Page last updated at 23:06 GMT, Monday, 17 August 2009 00:06 UK

Staycation summer boosts Swanage

By Zoe Kleinman
Business Reporter, BBC News

How Swanage is beating recession

"They used to say Swanage is half an hour from Poole, but you go back 20 years in that half an hour," says local businessman Greg Vaughn.

With its stone shop-fronts and steam railway, the small town of Swanage in Dorset exudes an olde worlde charm, but it has an entrepreneurial streak that is staving off the recession.

Bob Mcgee, chair of the local Chamber of Commerce, estimates that out of a population of around 10,000, roughly 4,000 are of working age and 1,500 of those are self-employed.

Big spenders

Those running the local shops say business is booming this summer as holidaymakers flock to the seaside instead of taking their annual break abroad.

Even in the middle of a recession, these visitors are buying far more than an ice-cream and a sunhat during their stay.

Fine art gallery The Photographers Lounge says it is selling an average of five large pieces of artwork every month, alongside a steady stream of smaller (and cheaper) mounted prints.

A recent exhibition of early pictures taken by 1960s photographer Philip Townsend included individual photographs worth several hundred pounds.

Sunshine and sales

"People don't know what to invest in, so they are now investing in artwork," believes gallery owner Kate Cross.

We like a nice cloudy day, not too wet - that's when we get lots of footfall
Kate Cross, The Photographers Lounge

She says her customers range from collectors and art lovers to passing locals and tourists, but she says the weather can make or break a day's trade.

"If it's boiling hot everybody is on the beach or off walking," Ms Cross explains.

"If it's pouring with rain then they're at home or in the caravan playing Cluedo. We like a nice cloudy day, not too wet - that's when we get lots of footfall."

Remote access

The area is particularly popular with walkers and outdoor enthusiasts, while its sandy beaches attract visitors with young families.

Swanage investors on the recession

Swanage itself is fairly remote, which locals say is both an advantage and a disadvantage.

It is good news for local hardware store Nixons that a browse in the nearest competitor B&Q requires a 90-minute round trip.

But some visitors are less keen on the distance to a more traditional High Street experience.

"Youth groups often ask how far it is to the nearest Pizza Hut," says Tim Hughes, owner of Brenscombe Outdoor Centre. "I tell them it's a 45-minute drive - they're not always very impressed with that."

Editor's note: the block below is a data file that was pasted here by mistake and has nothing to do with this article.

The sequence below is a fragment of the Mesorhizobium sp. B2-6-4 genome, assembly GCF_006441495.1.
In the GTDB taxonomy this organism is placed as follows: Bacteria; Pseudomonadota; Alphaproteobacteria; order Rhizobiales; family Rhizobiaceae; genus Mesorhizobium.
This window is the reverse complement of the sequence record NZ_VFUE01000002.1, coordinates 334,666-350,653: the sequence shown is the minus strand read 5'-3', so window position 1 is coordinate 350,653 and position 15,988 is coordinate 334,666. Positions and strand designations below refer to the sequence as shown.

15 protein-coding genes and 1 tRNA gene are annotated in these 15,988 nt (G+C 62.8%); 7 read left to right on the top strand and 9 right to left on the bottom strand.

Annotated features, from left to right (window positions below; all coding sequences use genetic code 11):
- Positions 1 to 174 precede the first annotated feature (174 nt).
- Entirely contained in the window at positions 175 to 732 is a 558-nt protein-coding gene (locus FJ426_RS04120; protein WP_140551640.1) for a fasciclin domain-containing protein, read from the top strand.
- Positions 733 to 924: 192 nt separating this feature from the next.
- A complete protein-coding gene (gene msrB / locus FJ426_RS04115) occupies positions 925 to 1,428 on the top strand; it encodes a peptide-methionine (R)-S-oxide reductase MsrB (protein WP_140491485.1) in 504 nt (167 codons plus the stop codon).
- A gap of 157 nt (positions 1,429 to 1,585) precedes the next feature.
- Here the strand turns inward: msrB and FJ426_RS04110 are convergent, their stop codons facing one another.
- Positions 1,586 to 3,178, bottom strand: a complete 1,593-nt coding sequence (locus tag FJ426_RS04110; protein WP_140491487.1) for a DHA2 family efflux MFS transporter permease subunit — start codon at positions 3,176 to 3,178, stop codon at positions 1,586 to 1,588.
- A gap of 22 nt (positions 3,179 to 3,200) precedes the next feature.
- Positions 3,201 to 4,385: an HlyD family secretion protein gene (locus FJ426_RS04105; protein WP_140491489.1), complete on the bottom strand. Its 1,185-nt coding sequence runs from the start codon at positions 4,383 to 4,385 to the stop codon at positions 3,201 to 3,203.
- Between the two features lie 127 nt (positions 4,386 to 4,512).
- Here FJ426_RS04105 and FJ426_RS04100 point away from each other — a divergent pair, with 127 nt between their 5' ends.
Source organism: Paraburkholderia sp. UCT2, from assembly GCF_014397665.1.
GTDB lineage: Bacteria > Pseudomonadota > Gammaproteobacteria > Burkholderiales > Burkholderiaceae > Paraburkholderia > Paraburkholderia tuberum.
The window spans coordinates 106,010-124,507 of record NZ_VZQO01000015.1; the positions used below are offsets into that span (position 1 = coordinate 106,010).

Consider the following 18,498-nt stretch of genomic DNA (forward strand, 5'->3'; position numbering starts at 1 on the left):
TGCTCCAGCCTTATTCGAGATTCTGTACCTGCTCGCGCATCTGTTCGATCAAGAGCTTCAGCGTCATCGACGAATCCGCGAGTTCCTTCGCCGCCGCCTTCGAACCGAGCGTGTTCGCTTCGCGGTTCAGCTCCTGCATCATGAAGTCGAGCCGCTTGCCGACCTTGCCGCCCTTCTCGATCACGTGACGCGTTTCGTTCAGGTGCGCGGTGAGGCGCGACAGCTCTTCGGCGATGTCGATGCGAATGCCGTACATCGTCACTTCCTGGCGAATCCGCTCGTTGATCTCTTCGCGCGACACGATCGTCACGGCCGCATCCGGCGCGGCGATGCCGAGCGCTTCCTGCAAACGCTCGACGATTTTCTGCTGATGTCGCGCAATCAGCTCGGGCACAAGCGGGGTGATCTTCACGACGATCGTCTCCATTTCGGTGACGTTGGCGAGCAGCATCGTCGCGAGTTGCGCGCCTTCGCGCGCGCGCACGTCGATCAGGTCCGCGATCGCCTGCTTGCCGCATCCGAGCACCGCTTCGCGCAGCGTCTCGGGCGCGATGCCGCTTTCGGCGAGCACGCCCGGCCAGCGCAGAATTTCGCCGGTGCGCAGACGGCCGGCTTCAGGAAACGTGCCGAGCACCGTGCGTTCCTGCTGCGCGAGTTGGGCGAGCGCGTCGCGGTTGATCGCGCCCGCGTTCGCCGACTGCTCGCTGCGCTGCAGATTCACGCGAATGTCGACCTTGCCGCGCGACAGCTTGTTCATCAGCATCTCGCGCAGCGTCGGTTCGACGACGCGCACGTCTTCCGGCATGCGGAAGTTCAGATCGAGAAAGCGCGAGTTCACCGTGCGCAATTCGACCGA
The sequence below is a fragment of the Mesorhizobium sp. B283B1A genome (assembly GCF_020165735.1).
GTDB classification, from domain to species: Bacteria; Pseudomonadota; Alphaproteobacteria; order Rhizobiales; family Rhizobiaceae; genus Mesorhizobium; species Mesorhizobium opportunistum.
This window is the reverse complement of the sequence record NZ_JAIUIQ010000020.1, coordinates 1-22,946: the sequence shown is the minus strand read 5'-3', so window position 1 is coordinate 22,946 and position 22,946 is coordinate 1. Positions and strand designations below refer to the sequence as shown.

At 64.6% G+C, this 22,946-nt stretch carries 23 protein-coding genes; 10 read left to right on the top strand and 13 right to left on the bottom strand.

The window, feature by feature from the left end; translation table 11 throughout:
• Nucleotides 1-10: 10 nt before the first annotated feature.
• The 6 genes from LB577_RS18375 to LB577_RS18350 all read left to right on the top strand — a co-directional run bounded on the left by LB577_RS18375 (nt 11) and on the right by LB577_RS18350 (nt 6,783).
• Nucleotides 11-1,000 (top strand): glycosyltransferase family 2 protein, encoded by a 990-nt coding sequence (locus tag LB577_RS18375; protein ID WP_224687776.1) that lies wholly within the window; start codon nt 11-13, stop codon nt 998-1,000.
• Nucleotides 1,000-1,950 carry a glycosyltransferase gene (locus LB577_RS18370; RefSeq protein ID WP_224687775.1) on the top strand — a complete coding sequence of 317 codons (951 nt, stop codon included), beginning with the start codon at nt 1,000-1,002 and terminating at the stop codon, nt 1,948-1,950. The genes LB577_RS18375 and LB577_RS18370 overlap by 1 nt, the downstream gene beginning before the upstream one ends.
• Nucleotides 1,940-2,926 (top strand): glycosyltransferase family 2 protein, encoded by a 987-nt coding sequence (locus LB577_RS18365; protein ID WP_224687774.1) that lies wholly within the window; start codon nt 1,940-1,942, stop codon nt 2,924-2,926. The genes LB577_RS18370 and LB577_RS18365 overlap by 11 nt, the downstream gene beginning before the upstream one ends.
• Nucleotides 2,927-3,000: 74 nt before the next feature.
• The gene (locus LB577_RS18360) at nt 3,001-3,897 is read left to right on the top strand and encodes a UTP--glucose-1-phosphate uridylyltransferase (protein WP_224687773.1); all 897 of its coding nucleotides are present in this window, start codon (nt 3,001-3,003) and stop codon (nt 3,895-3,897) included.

In May this year, for the first time since 1972, a steam train ran direct from London to Swanage, attracting coverage in the national press. Bob Mcgee thinks this has put the town on the map in 2009.

"The visitor numbers for the trains is up 25%," he says.

"I believe that alone has boosted business in the town by about 20%."

Housing hit hard

David Corben
I don't think we're out of the woods yet - I think this winter is going to be extremely difficult
David Corben, Estate Agent

Not everybody has been protected from the storm of the recession. The housing market has been particularly turbulent, despite Swanage being in the heart of an area traditionally popular among those wishing to buy second homes.

"Last winter was absolutely diabolical," says estate agent David Corben of Corben and Son.

"I've been in the business for 40 years and I cannot remember a time when there were so few sales. Come March though, it was as if the floodgates had opened for buyers."

Bleak winter

After a recovery that seemed to happen "almost overnight", Mr Corben says that house prices are now stable again. His concern is that if interest rates start to rise towards the end of the year, the market will once again be thrown into turmoil.

Last year people listened to the media, started panicking and didn't want to spend. This year they seem to be saying 'to hell with it'
Vicky Bowen

"I don't think we're out of the woods yet - I think this winter is going to be extremely difficult," he predicts.

Alyson Liles, landlady at the Black Swan Inn, agrees.

"This winter will be harsh," she says. "Everyone had better be cautious."

She says her regulars are already telling her that they are going out less to save money, and once winter hits they will be the majority of her client base.

"The recession is on its way down to us," she warns.

Panic over

Further down the High Street is Candleworld, a brightly coloured grotto of candles, fairy lights and decorations.

Candleworld's owner says last summer was worse than this

Its owner Vicky Bowen is more upbeat. She thinks her shop will survive after a bumper summer of sales, as her customers stock up on house and garden accessories.

"Business was much slower last summer," she says.

"Last year people listened to the media, started panicking and didn't want to spend. This year they seem to be saying 'to hell with it'."

Ms Bowen thinks that people will continue to holiday by the seaside long after the summer is over.

Swanage is part of the 95-mile stretch of coastline awarded World Heritage status by the United Nations Educational Scientific and Cultural Organisation (Unesco) in 2001.

Last year a local survey revealed that 82% of respondents believed it had had a positive impact on the local economy.

The Abbott family, on holiday from Worthing, are among the visitors to Swanage who chose not to go abroad on holiday this year.

"We've been here before, seven years ago, and we had a great time then. We thought we'd come back now the kids are a bit older," says David Abbott.

"We've just done a motorboat ride, it's been great fun."

He is less enthusiastic about the shopping, however. "The High Street, hmm, it's nothing fabulous," he frowns. "But I don't do shopping."

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